CAP and CJF are often used interchangeably when discussing restorative justice practices or forums. Community Accountability Program or CAP refers to the contract that Cranbrook and District Restorative Justice Society holds with the Ministry of Justice to delivery restorative justice practices in British Columbia.
There are a number of training facilities and opportunties in British Columbia and Canada geared to providing background in mediation and restorative justice practices. Starting in 1997, however, the RCMP adapted a scripted process, following a very successful program developed in New Zealand. The RCMP training process and certification is termed, Community Justice Forum or CJF.
All of the facilitators at Cranbrook and District Restorative Justice Society (CDRJS) have been trained using the approved RCMP CJF program. In addition, there are trainers with CDRJS certified to provide the CJF training to new facilitators. Some of the facilitators with CDRJS has obtained additional training in Mediation and Peace-Making to support more complex cases.
What Happens in a Forum?
What is a Forum?
A CJF or forum, is a safe, controlled environment in which an offender, victim and their families or supporters are brought together under the guidance of a trained facilitator.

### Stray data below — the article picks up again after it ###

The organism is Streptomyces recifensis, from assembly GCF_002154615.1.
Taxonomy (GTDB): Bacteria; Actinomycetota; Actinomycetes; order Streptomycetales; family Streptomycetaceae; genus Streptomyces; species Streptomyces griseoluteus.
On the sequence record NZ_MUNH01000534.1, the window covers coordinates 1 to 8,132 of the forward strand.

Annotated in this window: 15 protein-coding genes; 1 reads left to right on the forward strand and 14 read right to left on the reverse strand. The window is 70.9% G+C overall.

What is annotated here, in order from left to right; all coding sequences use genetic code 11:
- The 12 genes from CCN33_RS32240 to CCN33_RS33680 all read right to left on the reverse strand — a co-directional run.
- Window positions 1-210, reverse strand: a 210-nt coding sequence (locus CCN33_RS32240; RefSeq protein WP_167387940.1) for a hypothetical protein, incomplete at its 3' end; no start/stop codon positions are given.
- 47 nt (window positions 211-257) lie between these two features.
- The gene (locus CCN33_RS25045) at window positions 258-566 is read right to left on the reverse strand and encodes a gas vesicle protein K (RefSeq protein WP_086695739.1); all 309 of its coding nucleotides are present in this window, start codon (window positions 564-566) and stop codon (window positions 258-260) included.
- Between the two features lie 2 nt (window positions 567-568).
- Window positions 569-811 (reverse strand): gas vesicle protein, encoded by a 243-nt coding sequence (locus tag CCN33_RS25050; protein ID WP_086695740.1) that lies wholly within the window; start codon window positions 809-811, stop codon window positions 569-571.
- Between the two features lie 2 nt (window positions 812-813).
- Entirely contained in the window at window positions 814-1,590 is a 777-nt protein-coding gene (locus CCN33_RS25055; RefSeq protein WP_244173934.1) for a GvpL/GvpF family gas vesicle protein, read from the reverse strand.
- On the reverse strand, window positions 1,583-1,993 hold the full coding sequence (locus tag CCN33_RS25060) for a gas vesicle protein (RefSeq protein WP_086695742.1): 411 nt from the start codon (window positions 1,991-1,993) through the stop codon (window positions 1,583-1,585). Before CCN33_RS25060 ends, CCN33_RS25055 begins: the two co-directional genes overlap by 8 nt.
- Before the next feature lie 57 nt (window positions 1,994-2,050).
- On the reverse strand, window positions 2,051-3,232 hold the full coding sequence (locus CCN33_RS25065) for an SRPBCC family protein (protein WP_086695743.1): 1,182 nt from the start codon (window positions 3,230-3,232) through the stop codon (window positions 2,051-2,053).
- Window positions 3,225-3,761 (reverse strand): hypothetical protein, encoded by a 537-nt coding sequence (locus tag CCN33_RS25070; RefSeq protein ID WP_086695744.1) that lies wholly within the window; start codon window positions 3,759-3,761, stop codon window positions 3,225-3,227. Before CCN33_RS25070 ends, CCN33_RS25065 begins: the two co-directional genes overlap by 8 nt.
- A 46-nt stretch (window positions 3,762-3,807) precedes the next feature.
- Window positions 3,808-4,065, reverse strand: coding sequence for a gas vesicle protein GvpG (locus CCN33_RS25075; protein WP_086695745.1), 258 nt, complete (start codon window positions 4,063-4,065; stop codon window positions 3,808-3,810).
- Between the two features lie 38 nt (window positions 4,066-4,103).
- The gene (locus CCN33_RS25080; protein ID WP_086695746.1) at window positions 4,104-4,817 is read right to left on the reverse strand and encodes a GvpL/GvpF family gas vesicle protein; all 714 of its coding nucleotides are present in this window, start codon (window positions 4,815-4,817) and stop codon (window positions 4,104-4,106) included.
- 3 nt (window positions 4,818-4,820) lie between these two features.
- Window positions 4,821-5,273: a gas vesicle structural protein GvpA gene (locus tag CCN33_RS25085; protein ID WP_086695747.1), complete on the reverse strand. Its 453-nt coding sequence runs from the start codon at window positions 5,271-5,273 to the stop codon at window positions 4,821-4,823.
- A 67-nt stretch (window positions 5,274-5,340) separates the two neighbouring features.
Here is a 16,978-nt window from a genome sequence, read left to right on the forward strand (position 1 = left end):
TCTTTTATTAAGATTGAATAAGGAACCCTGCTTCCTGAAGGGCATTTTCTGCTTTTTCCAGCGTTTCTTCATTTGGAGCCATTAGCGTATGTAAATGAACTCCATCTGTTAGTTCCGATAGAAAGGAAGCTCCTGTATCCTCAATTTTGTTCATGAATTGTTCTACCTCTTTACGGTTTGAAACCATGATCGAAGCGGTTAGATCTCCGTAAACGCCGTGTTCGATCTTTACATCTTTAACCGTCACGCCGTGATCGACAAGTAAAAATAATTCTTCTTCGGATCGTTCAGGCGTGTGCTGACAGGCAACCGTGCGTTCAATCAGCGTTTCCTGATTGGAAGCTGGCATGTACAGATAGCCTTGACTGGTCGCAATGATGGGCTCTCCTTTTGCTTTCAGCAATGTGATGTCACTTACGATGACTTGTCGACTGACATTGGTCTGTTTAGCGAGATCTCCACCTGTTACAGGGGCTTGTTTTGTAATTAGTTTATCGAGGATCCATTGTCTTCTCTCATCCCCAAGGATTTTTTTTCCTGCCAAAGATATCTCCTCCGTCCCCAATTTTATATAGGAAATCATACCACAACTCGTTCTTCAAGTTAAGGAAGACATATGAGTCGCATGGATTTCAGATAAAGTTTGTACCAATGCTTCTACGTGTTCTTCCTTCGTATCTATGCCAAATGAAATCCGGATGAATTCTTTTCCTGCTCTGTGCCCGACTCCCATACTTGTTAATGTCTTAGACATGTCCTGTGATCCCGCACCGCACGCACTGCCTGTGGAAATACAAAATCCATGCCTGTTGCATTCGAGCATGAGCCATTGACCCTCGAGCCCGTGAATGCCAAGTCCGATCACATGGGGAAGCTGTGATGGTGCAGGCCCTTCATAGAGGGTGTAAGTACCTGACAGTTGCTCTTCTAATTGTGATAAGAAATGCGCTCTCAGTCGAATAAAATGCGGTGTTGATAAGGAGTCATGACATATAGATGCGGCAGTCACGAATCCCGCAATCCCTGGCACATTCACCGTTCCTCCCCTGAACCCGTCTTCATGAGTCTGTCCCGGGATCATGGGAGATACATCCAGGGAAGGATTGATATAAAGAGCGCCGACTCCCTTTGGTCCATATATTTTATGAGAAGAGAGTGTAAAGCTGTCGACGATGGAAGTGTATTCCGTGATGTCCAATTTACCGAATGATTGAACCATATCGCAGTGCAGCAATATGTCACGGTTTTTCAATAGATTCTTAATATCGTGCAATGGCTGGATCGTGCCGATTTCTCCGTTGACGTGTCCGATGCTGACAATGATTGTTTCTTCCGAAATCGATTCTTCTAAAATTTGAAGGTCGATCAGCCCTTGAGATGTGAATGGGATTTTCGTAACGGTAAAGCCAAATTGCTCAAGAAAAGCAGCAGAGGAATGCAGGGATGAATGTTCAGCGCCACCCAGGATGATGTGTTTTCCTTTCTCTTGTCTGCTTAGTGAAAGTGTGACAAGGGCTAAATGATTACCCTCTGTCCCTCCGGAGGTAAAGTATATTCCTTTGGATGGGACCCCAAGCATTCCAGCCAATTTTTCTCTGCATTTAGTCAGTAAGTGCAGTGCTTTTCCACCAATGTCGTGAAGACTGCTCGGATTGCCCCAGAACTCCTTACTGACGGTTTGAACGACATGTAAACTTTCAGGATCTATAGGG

- Together they discuss the offence, how they have all been affected, and jointly develop a plan to correct what has occurred.
- Offenders must accept responsibility for their own actions. They are confronted with how their behavior affected the victim personally – and they hear it directly from their victim.
- The conversations are often difficult and emotional, so a neutral, impartial and well-trained facilitator is present to guide the conversation.
- Each is encouraged to speak openly, honestly and fully.
- Together they create a plan that will satisfy the needs of everyone. Sometimes it is enough for the offender to apologize and return what was taken or fix what was broken. Other agreements may include community service work, counseling, or addictions treatment for the offender. Other solutions are possible, and welcomed.
Who can access Restorative Justice?
Who can access Restorative Justice?
The following conditions must be met before an offender can be considered for the process: